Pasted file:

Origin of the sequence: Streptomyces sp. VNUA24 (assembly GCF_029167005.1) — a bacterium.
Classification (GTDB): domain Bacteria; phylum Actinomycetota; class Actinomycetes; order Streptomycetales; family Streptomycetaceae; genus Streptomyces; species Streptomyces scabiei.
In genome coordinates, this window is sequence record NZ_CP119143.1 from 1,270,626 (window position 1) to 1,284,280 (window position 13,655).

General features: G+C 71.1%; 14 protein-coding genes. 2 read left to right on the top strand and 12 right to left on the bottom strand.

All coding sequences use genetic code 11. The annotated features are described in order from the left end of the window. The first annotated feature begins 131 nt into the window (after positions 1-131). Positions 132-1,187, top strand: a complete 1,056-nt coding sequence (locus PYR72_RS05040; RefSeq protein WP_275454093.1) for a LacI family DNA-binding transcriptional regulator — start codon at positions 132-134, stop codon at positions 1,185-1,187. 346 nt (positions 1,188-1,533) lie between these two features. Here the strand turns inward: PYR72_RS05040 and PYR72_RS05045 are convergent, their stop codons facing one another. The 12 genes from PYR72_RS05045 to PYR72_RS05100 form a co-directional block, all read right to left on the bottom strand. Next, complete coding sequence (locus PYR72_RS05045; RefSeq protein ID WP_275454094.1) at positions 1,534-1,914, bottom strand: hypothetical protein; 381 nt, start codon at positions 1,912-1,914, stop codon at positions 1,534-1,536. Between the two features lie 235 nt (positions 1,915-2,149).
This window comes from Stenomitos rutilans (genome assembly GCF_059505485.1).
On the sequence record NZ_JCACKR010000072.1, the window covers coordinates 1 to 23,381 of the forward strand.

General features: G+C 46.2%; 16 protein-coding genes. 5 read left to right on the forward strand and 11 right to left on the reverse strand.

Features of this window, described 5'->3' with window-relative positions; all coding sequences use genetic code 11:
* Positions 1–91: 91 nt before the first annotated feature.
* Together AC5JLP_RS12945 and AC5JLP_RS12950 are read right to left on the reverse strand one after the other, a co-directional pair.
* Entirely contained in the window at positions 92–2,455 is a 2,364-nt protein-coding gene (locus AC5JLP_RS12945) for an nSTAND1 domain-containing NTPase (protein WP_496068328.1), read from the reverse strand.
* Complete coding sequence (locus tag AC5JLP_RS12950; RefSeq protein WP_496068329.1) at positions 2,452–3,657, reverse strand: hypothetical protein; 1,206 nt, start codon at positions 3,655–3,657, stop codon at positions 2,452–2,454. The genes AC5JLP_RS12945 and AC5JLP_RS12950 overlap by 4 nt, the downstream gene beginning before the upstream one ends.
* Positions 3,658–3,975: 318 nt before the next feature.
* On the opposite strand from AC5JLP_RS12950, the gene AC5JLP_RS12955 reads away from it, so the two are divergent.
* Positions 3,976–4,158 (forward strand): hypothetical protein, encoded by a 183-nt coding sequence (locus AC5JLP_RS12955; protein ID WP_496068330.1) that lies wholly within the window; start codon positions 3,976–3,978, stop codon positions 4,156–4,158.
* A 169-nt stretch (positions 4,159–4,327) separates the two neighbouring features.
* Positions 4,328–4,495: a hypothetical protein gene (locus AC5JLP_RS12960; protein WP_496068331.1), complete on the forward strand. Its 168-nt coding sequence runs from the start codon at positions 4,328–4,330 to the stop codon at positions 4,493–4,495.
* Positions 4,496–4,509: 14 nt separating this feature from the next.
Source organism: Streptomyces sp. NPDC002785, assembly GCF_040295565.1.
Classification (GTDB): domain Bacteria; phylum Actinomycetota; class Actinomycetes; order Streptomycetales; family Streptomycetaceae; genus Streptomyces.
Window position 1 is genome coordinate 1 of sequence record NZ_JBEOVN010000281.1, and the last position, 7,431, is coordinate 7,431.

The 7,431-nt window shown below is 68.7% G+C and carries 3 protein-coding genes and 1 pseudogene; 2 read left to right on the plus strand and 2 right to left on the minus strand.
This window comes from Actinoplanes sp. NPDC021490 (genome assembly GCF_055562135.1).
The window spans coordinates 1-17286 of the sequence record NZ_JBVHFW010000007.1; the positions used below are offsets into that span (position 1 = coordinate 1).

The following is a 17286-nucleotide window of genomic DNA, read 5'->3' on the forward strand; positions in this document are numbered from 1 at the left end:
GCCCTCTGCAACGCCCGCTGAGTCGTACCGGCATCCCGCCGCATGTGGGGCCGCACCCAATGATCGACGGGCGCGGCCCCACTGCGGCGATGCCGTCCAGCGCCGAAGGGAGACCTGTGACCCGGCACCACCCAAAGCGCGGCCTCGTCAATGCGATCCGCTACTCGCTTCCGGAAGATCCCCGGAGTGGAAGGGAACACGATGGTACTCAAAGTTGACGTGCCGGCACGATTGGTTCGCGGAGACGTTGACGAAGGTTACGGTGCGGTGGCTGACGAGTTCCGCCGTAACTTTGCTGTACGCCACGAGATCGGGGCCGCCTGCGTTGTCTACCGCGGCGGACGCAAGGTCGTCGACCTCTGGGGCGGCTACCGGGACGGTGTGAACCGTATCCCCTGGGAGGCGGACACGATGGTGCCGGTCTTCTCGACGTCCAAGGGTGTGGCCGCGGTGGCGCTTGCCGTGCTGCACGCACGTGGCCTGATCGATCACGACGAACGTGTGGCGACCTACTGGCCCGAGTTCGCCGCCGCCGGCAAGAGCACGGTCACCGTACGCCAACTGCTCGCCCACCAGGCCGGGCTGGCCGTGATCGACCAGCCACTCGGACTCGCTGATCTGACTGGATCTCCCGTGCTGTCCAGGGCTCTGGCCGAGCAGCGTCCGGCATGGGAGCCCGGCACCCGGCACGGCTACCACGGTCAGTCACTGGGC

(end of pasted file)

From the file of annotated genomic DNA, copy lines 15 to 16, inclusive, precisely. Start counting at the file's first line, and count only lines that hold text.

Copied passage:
* On the opposite strand from AC5JLP_RS12950, the gene AC5JLP_RS12955 reads away from it, so the two are divergent.
* Positions 3,976–4,158 (forward strand): hypothetical protein, encoded by a 183-nt coding sequence (locus AC5JLP_RS12955; protein ID WP_496068330.1) that lies wholly within the window; start codon positions 3,976–3,978, stop codon positions 4,156–4,158.